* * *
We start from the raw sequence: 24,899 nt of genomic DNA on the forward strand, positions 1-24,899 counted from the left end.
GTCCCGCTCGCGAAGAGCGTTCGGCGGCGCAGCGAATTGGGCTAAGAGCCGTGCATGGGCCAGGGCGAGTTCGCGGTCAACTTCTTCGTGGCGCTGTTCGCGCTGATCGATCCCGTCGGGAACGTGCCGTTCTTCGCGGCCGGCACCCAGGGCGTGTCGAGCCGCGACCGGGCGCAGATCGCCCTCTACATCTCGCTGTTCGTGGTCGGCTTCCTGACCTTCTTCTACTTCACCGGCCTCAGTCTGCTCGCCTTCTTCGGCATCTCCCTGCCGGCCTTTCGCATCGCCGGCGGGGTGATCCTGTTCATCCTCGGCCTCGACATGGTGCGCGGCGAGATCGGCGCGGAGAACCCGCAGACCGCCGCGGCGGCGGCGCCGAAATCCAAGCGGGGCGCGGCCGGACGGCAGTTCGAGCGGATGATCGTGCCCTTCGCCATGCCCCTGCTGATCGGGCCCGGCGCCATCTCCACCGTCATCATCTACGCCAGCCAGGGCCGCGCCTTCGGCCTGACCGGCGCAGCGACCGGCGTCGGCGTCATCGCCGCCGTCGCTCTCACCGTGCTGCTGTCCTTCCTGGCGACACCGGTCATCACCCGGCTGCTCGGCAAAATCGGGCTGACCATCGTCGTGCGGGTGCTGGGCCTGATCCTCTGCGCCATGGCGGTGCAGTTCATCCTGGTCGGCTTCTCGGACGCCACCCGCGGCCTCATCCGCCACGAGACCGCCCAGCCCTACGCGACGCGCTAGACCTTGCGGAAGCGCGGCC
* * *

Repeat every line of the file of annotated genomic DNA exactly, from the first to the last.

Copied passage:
We start from the raw sequence: 24,899 nt of genomic DNA on the forward strand, positions 1-24,899 counted from the left end.
GTCCCGCTCGCGAAGAGCGTTCGGCGGCGCAGCGAATTGGGCTAAGAGCCGTGCATGGGCCAGGGCGAGTTCGCGGTCAACTTCTTCGTGGCGCTGTTCGCGCTGATCGATCCCGTCGGGAACGTGCCGTTCTTCGCGGCCGGCACCCAGGGCGTGTCGAGCCGCGACCGGGCGCAGATCGCCCTCTACATCTCGCTGTTCGTGGTCGGCTTCCTGACCTTCTTCTACTTCACCGGCCTCAGTCTGCTCGCCTTCTTCGGCATCTCCCTGCCGGCCTTTCGCATCGCCGGCGGGGTGATCCTGTTCATCCTCGGCCTCGACATGGTGCGCGGCGAGATCGGCGCGGAGAACCCGCAGACCGCCGCGGCGGCGGCGCCGAAATCCAAGCGGGGCGCGGCCGGACGGCAGTTCGAGCGGATGATCGTGCCCTTCGCCATGCCCCTGCTGATCGGGCCCGGCGCCATCTCCACCGTCATCATCTACGCCAGCCAGGGCCGCGCCTTCGGCCTGACCGGCGCAGCGACCGGCGTCGGCGTCATCGCCGCCGTCGCTCTCACCGTGCTGCTGTCCTTCCTGGCGACACCGGTCATCACCCGGCTGCTCGGCAAAATCGGGCTGACCATCGTCGTGCGGGTGCTGGGCCTGATCCTCTGCGCCATGGCGGTGCAGTTCATCCTGGTCGGCTTCTCGGACGCCACCCGCGGCCTCATCCGCCACGAGACCGCCCAGCCCTACGCGACGCGCTAGACCTTGCGGAAGCGCGGCC